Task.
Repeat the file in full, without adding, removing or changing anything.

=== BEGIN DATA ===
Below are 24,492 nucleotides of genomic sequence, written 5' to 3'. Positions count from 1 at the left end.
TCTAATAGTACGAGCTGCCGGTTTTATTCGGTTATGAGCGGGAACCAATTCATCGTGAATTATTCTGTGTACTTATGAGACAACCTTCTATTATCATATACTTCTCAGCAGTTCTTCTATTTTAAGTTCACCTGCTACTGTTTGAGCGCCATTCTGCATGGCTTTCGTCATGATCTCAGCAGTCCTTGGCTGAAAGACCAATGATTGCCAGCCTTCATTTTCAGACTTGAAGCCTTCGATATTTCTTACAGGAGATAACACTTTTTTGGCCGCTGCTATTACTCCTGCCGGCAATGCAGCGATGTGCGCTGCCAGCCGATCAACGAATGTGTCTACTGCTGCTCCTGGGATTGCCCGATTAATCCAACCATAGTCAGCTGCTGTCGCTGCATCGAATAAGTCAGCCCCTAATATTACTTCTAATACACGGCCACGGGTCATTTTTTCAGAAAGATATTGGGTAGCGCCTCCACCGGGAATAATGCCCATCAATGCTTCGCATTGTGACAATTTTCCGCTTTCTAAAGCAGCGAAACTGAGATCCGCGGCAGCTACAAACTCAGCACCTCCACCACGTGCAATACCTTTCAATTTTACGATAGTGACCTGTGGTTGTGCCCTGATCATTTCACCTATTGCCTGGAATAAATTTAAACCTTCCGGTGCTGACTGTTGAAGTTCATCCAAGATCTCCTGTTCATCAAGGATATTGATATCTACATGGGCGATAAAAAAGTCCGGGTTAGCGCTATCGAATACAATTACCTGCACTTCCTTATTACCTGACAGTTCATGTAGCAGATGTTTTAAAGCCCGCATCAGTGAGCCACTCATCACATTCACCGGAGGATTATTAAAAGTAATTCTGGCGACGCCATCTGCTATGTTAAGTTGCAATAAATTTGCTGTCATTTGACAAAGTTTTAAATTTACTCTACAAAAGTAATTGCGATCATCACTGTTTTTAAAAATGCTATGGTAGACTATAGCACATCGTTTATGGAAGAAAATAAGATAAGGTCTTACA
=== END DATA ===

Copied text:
Below are 24,492 nucleotides of genomic sequence, written 5' to 3'. Positions count from 1 at the left end.
TCTAATAGTACGAGCTGCCGGTTTTATTCGGTTATGAGCGGGAACCAATTCATCGTGAATTATTCTGTGTACTTATGAGACAACCTTCTATTATCATATACTTCTCAGCAGTTCTTCTATTTTAAGTTCACCTGCTACTGTTTGAGCGCCATTCTGCATGGCTTTCGTCATGATCTCAGCAGTCCTTGGCTGAAAGACCAATGATTGCCAGCCTTCATTTTCAGACTTGAAGCCTTCGATATTTCTTACAGGAGATAACACTTTTTTGGCCGCTGCTATTACTCCTGCCGGCAATGCAGCGATGTGCGCTGCCAGCCGATCAACGAATGTGTCTACTGCTGCTCCTGGGATTGCCCGATTAATCCAACCATAGTCAGCTGCTGTCGCTGCATCGAATAAGTCAGCCCCTAATATTACTTCTAATACACGGCCACGGGTCATTTTTTCAGAAAGATATTGGGTAGCGCCTCCACCGGGAATAATGCCCATCAATGCTTCGCATTGTGACAATTTTCCGCTTTCTAAAGCAGCGAAACTGAGATCCGCGGCAGCTACAAACTCAGCACCTCCACCACGTGCAATACCTTTCAATTTTACGATAGTGACCTGTGGTTGTGCCCTGATCATTTCACCTATTGCCTGGAATAAATTTAAACCTTCCGGTGCTGACTGTTGAAGTTCATCCAAGATCTCCTGTTCATCAAGGATATTGATATCTACATGGGCGATAAAAAAGTCCGGGTTAGCGCTATCGAATACAATTACCTGCACTTCCTTATTACCTGACAGTTCATGTAGCAGATGTTTTAAAGCCCGCATCAGTGAGCCACTCATCACATTCACCGGAGGATTATTAAAAGTAATTCTGGCGACGCCATCTGCTATGTTAAGTTGCAATAAATTTGCTGTCATTTGACAAAGTTTTAAATTTACTCTACAAAAGTAATTGCGATCATCACTGTTTTTAAAAATGCTATGGTAGACTATAGCACATCGTTTATGGAAGAAAATAAGATAAGGTCTTACA